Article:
Where do I start if I am trying to exercise with an injury?
Exercising and becoming physically fit should not be difficult to do, but it is for most people at the beginning phase. You have the Ixcela’s fitness template and have read through what you need to do to get your body right. You are excited, but nervousness and overwhelm hits you like a brick. The idea of going to the gym or working out at home is where most people start and end. When you have an injury, being confident in how and what to do becomes harder to achieve. Well, you have come to the right place. As a Sports Medicine Physical Therapist specializing in bridging injury management with performance, this article will give you a first glance template on how to exercise with an injury.
Here are five steps when exercising with an injury.
- Show up daily.
- Cardiovascular health is a building block for muscle growth or fat loss.
- Find strength-based exercises to our non-injured limbs and body regions.
- Know your purpose, and this makes it is perfect to start light with a strength-based exercise. Add intention to your movements.
- Full mobility is always a priority as you start and level up.
- The key to everything is to show up daily. Everyone knows this idea, but acting on this idea can lead to numerous excuses and reasons. Our brain drives engagement and subsequent actions. When you are not feeling well, it is more comfortable to accept the status quo. The science of neuroplasticity, or our brain’s ability to change how we function, requires the feeling of challenge or uncomfortableness. This uneasy feeling is driven by the release of the neuromodulator epinephrine, similar to the hormone adrenaline. Epinephrine excites us when released but converted to a sense of uncomfortableness when the task is novel and scary. Most people know that exercise can give a sense of well-being called exercise high. Endorphins are our own’s body way of reducing pain. You have to start and maintain a certain intensity to reap the benefits of endorphins.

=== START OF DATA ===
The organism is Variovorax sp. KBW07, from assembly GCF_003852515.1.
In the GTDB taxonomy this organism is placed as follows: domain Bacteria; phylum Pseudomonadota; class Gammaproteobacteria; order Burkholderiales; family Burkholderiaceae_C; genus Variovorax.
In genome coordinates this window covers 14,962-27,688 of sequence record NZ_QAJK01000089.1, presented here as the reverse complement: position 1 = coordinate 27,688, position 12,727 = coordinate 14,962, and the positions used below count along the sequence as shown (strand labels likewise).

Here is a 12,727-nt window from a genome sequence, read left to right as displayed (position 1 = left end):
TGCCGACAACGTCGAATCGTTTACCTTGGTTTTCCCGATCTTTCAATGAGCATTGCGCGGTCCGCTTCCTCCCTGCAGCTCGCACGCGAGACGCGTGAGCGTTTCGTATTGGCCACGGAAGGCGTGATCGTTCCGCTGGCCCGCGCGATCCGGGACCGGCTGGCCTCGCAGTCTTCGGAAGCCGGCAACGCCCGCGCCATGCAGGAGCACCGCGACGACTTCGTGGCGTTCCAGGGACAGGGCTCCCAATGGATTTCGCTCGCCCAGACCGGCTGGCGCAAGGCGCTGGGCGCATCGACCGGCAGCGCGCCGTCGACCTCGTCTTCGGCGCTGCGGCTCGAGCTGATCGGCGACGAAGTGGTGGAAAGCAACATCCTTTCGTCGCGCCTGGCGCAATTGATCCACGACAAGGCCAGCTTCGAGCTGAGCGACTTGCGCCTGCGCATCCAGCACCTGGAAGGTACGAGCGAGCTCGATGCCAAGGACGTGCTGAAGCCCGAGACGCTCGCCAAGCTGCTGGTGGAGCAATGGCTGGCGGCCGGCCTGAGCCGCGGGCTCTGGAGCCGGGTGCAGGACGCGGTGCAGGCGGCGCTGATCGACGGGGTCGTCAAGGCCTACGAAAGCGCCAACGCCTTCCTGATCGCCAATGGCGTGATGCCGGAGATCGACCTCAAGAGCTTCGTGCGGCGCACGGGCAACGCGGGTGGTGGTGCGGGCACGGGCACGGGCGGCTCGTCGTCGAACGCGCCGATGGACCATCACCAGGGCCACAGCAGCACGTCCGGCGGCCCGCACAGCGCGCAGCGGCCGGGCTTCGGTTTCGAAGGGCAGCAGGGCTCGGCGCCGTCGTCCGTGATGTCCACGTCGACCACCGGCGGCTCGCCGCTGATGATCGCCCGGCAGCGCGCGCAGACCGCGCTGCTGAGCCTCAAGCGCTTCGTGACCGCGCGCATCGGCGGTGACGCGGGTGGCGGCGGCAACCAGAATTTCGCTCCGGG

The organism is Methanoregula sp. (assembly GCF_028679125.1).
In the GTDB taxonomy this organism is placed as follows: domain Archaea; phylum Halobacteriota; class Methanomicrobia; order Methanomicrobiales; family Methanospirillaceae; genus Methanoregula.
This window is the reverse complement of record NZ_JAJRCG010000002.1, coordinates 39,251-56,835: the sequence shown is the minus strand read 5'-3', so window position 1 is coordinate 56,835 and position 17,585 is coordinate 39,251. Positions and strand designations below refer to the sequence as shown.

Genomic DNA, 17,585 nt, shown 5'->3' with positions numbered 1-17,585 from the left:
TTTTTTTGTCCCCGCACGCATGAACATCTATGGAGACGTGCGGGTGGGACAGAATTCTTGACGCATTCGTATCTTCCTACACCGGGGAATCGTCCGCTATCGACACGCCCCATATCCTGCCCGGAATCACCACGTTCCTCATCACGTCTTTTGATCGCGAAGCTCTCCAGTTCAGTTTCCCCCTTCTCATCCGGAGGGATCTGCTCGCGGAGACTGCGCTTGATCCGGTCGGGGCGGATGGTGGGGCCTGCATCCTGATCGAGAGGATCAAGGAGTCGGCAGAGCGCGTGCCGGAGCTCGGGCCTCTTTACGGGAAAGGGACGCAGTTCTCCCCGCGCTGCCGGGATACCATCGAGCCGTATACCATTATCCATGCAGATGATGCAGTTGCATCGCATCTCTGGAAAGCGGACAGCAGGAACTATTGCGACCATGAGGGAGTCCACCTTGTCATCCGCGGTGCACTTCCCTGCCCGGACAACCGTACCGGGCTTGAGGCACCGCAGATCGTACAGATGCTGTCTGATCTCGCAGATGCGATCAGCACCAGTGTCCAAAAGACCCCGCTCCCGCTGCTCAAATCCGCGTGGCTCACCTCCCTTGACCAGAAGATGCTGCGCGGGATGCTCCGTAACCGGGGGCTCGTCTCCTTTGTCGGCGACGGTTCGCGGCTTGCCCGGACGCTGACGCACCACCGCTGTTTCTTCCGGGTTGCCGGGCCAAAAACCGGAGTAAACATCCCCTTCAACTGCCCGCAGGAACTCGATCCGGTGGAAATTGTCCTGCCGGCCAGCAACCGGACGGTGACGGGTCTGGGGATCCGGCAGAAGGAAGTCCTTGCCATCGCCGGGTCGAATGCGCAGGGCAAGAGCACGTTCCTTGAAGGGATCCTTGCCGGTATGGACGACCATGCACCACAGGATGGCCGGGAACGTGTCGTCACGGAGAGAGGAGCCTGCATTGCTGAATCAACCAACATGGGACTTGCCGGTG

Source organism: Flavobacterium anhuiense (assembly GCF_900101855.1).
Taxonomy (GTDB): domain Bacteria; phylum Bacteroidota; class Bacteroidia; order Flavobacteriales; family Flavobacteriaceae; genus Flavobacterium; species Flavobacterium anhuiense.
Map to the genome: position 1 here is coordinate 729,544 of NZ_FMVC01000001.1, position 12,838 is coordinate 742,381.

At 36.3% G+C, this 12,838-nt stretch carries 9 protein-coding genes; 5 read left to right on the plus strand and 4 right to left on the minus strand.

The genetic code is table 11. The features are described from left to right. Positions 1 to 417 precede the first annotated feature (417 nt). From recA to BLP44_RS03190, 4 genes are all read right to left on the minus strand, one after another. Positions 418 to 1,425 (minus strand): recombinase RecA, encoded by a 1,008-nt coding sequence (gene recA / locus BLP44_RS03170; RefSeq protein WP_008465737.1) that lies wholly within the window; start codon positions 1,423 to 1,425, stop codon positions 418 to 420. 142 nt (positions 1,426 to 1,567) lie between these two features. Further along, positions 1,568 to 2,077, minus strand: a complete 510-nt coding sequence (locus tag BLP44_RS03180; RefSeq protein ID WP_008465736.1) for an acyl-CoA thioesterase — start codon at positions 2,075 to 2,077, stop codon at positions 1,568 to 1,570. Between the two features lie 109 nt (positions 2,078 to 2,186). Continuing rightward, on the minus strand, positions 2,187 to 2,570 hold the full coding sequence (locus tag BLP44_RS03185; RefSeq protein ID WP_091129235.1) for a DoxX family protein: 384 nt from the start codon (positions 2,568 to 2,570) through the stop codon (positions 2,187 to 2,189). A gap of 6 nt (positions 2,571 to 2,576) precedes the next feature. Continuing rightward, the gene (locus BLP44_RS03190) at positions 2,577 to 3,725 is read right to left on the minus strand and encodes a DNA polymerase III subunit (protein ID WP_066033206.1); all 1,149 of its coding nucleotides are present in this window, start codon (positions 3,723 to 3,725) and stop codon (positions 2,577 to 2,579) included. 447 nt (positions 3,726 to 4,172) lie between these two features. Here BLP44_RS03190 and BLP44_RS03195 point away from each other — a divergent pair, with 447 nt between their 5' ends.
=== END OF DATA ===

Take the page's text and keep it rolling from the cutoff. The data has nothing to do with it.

- Many people know that cardio-based exercises are essential for heart and lung health but have not connected the importance of blood flow to muscle or joint health. You cannot recover without adequate blood flow and oxygen to carbon dioxide ratio. After an injury, it is common to rest, but the tendency is to rest too long. As a Sports Medicine Practitioner, rest should last only 2-3 days after an injury. You want to maintain a high level of physical tolerance. This is what conditioning-based exercises will help. It is crucial to re-establish your desired conditioning level with various low-impact total body movements that you can tolerate.
As you combine challenging your physical conditioning system with your Ixcela’s gut health protocol, you will have a comprehensive recovery and wellness system to manage your injury. Your gut health trickle down to providing the necessary stimulus to all of the human body’s systems, including your musculoskeletal system.
3. Build strength to the non-injured regions of your body. Muscle mass and hypertrophy are necessary for metabolisms, such as bone health and weight loss. You benefit more when you do not allow your muscles to atrophy or less impactful during your lower activity lifestyle than an injury tends to do. Research has shown that muscle strengthening-based exercises help our mood, brain health, and when dosed appropriately, boost our immune health.
4. When you perform your suggested exercises, make sure you know what muscles you are strengthening. It can be helpful to google the name of the movements and learn which muscles you are training. Follow up with googling how the muscles look. When you perform your activities, intentionally feel and imagine your muscles activating and building. A mind-body approach will improve the recruitment of your muscle fibers.
5. Your muscles, loosely, functions like a rubber band. The more elastic and pliable your muscle fibers are, the more they can explode after loading up the muscle fibers in a lengthened position. You can picture a child swing more forward when you pull the swing further back. When you have a mobility or range of motion problem, it is common to focus on that motion and neglect and potential subtle stiffness in the other directions. The muscle or joint limitations will improve with consistent stretching and corrective-based movements.
Are you looking to get more guidance? Prefer expertise to piece step by step on how to get mobile with an injury?
Wishing you the best,
Dr Danh Ngo PT DPT OCS SCS
Board Certified Orthopedic and Sports Medicine Specialist
Doctor of Physical Therapy
RockTape Certified Advanced Movement Specialist and Mobility Specialist
Titliest Performance Institute Certified Golf and Medical Professional